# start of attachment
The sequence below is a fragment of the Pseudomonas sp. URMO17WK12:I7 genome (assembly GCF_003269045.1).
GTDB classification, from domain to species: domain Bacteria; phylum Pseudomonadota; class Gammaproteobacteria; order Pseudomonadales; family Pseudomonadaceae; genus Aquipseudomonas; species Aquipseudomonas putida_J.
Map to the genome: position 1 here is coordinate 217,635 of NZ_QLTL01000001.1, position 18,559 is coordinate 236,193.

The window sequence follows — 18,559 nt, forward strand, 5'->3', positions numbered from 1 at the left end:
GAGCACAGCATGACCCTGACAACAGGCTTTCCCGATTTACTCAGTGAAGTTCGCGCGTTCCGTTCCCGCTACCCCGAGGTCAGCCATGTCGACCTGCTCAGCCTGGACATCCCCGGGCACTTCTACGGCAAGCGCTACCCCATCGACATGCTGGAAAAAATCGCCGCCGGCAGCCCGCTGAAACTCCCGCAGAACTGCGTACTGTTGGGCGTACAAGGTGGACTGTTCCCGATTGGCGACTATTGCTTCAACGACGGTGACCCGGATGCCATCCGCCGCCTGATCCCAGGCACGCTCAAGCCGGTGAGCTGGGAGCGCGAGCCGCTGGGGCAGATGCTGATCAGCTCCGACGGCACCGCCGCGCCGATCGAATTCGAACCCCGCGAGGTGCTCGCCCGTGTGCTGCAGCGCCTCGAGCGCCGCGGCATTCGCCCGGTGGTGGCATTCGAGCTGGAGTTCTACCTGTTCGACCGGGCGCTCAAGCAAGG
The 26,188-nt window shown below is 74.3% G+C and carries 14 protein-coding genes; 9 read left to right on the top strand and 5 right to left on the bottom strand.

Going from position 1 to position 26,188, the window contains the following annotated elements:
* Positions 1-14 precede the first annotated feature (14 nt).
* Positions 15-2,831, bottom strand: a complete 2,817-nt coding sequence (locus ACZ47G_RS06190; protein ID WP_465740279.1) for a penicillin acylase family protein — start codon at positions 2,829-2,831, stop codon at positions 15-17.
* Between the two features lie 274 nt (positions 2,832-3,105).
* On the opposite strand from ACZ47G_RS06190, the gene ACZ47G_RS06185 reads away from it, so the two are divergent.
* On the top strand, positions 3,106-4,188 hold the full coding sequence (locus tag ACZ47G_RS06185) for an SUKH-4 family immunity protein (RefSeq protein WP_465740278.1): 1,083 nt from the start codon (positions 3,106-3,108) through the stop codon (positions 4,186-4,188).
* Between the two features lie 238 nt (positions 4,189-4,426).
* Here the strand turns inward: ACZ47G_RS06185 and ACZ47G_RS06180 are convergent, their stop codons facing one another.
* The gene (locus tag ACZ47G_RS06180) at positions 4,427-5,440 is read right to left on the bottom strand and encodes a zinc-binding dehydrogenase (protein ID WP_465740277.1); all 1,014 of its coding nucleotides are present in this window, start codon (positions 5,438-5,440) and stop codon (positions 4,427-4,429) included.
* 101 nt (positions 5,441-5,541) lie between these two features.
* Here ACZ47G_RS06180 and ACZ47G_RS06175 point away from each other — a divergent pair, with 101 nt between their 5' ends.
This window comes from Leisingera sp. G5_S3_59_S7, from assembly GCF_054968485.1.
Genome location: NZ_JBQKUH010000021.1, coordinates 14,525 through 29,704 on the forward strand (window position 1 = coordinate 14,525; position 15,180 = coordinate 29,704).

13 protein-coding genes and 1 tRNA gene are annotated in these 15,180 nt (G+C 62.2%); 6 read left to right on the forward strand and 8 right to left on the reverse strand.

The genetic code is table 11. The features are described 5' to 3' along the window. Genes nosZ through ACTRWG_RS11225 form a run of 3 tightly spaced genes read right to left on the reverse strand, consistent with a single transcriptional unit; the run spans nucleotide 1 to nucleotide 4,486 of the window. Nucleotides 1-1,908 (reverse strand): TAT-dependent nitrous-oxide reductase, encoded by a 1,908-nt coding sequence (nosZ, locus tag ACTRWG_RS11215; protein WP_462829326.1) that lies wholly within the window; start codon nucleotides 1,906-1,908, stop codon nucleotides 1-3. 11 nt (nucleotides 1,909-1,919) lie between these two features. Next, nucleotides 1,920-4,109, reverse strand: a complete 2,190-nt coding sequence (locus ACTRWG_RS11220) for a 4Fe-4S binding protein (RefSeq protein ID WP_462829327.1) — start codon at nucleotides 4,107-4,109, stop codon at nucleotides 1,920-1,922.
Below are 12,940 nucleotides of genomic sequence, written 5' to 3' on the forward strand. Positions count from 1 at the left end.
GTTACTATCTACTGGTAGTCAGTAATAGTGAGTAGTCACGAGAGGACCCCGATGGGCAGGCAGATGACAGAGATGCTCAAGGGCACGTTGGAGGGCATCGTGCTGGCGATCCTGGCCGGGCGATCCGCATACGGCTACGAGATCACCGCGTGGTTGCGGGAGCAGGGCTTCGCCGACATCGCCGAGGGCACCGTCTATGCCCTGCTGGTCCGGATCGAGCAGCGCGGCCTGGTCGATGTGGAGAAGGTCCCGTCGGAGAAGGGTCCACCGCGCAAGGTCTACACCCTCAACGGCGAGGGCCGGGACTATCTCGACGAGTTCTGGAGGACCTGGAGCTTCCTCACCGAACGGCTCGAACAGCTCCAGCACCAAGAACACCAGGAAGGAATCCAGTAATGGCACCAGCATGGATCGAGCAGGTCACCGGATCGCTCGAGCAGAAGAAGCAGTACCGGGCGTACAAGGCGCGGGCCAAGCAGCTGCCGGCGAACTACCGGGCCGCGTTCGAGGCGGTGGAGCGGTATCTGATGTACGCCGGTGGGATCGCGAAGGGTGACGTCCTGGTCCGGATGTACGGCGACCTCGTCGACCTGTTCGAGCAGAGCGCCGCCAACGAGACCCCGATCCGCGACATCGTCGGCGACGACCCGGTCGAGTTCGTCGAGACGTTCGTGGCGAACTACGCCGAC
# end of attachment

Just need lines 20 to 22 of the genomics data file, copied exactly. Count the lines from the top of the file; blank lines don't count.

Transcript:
13 protein-coding genes and 1 tRNA gene are annotated in these 15,180 nt (G+C 62.2%); 6 read left to right on the forward strand and 8 right to left on the reverse strand.

The genetic code is table 11. The features are described 5' to 3' along the window. Genes nosZ through ACTRWG_RS11225 form a run of 3 tightly spaced genes read right to left on the reverse strand, consistent with a single transcriptional unit; the run spans nucleotide 1 to nucleotide 4,486 of the window. Nucleotides 1-1,908 (reverse strand): TAT-dependent nitrous-oxide reductase, encoded by a 1,908-nt coding sequence (nosZ, locus tag ACTRWG_RS11215; protein WP_462829326.1) that lies wholly within the window; start codon nucleotides 1,906-1,908, stop codon nucleotides 1-3. 11 nt (nucleotides 1,909-1,919) lie between these two features. Next, nucleotides 1,920-4,109, reverse strand: a complete 2,190-nt coding sequence (locus ACTRWG_RS11220) for a 4Fe-4S binding protein (RefSeq protein ID WP_462829327.1) — start codon at nucleotides 4,107-4,109, stop codon at nucleotides 1,920-1,922.
Below are 12,940 nucleotides of genomic sequence, written 5' to 3' on the forward strand. Positions count from 1 at the left end.